Fishing in Nicaragua
Some time after breakfast, me, my two older brothers and some friends hopped in the Land Cruiser, on our way to El Astillero Bay. We had reserved a boat and hired a driver to take us out Fishing.
After an half-hour of driving on the most uneven and flooded mud roads imaginable, we pulled into a dirt parking lot, surrounded by concrete houses. Cameron — who drove us there — got out of the car and greeted a Nicaraguan man wearing a cowboy hat and cargo pants.
We all pitched in and paid him for the trip, then he motioned to the boat driver, who led us down to the beach. Down at the beach, we saw the bright-turquoise, fiberglass boat, which looked sort of like a giant toy. We loaded our gear into it and fitted on our life jackets.
Now, all we had to wait for was the motor, which they keep elsewhere, in case of theft. After a few moments of waiting, a skinny old man, maybe in his fifties, casually walked up with a hundred and fifty pound motor over his shoulder, that was almost as tall as him.
Next everyone started pushing the boat off the beach, into the water. Since the water still breaks, the driver had to time it perfectly, to make sure he didn’t collide with the one to three-foot waves, which could cause the boat decent damage, so after there is a slight calm, we hopped in and he floored the boat, taking us out past the surf in no time at all.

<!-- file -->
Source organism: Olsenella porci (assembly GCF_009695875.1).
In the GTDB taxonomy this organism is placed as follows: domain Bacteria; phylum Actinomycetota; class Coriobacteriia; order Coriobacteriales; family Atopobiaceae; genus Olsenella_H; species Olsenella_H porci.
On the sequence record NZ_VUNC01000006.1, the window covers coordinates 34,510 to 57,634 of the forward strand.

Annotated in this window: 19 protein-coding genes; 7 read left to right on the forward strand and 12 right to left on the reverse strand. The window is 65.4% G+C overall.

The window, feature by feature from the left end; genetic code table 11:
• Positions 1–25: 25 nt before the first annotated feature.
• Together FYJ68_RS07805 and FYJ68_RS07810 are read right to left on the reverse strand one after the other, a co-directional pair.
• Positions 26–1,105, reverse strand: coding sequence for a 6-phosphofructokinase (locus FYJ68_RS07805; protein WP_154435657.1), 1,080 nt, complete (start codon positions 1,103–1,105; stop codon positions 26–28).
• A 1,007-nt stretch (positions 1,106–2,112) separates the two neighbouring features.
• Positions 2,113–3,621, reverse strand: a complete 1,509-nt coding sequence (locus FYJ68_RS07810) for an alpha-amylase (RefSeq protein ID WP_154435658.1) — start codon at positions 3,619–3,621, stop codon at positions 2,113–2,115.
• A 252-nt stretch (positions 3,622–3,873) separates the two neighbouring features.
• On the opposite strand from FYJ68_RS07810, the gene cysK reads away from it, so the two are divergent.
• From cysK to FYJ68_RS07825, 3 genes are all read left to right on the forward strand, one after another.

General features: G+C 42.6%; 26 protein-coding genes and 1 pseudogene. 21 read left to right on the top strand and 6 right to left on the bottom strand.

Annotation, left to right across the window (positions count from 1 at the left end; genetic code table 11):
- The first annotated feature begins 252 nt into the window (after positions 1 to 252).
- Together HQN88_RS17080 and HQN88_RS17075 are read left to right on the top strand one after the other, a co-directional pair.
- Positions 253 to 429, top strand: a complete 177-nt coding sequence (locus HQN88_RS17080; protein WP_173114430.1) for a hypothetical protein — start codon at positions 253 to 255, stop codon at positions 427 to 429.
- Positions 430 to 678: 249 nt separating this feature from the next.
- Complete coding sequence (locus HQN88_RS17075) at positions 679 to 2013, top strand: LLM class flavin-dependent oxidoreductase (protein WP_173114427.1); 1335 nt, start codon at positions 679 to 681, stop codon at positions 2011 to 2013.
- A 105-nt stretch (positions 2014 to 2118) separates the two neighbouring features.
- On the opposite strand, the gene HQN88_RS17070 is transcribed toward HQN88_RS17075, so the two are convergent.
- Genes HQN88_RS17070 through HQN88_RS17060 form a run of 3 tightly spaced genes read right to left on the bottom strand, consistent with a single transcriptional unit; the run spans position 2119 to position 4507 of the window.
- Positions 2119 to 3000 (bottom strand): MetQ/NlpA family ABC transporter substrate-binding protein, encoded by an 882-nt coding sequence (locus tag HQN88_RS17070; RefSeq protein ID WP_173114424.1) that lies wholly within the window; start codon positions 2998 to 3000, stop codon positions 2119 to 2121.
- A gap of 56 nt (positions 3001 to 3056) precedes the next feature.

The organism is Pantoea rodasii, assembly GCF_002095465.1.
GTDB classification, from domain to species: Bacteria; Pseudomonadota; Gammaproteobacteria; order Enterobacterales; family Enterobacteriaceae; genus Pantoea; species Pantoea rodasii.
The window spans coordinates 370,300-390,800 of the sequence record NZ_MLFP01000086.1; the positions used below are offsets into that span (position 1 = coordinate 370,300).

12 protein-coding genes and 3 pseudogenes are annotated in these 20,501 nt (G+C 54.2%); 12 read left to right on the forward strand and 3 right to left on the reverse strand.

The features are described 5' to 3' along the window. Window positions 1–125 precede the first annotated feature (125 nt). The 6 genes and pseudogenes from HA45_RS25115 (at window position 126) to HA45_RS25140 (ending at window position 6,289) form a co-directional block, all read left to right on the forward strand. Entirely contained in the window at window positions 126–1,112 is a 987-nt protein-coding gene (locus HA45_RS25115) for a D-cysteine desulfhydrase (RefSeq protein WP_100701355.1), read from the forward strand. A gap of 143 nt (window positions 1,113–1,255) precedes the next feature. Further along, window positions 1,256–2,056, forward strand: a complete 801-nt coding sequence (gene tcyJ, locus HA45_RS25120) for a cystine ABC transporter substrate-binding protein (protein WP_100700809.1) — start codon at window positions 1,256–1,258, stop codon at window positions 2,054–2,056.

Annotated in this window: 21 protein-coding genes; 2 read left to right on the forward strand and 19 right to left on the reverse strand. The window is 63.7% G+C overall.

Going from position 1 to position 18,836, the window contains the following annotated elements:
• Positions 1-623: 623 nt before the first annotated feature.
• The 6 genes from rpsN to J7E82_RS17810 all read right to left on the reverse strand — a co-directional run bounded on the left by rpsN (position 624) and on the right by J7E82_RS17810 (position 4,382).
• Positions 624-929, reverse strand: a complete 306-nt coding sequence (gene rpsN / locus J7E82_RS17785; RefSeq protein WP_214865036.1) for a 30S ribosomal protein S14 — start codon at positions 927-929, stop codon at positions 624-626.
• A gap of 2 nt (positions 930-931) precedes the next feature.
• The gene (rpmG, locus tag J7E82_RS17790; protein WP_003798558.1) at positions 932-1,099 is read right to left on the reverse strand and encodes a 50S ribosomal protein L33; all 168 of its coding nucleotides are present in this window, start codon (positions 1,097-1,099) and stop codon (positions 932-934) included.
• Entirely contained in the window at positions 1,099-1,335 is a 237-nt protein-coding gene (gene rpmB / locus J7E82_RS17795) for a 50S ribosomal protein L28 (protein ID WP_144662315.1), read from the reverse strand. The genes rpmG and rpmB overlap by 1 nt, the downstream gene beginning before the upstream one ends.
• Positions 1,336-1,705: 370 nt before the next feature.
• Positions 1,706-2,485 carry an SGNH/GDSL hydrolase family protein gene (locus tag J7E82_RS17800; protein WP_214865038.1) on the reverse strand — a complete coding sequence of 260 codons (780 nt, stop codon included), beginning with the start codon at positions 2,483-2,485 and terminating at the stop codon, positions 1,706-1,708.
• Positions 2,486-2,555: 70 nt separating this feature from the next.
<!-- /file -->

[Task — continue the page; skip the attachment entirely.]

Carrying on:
Then we started fishing. The boat driver pointed out the pelicans and told us that they mean there is fish nearby, so he made sure to follow them around. Then, we unpacked our fishing gear and started casting.
We caught a good amount of fish, but most of them were either inedible, or the boat driver didn’t think they were big enough (The driver himself caught the most fish of anyone, and more than half of the fish that we took home).
After fishing for several hours, we took a break and ate some lunch and then swam for a bit. It still amazes me that no matter how hard we tried, we could reach, or even see the ocean floor. After a while of swimming and some more fishing, we were ready to head back.
We get back after sunset and Dingman, took the fish and filleted and breaded it. And I have to say, it was the very best fish I’ve had in a long time.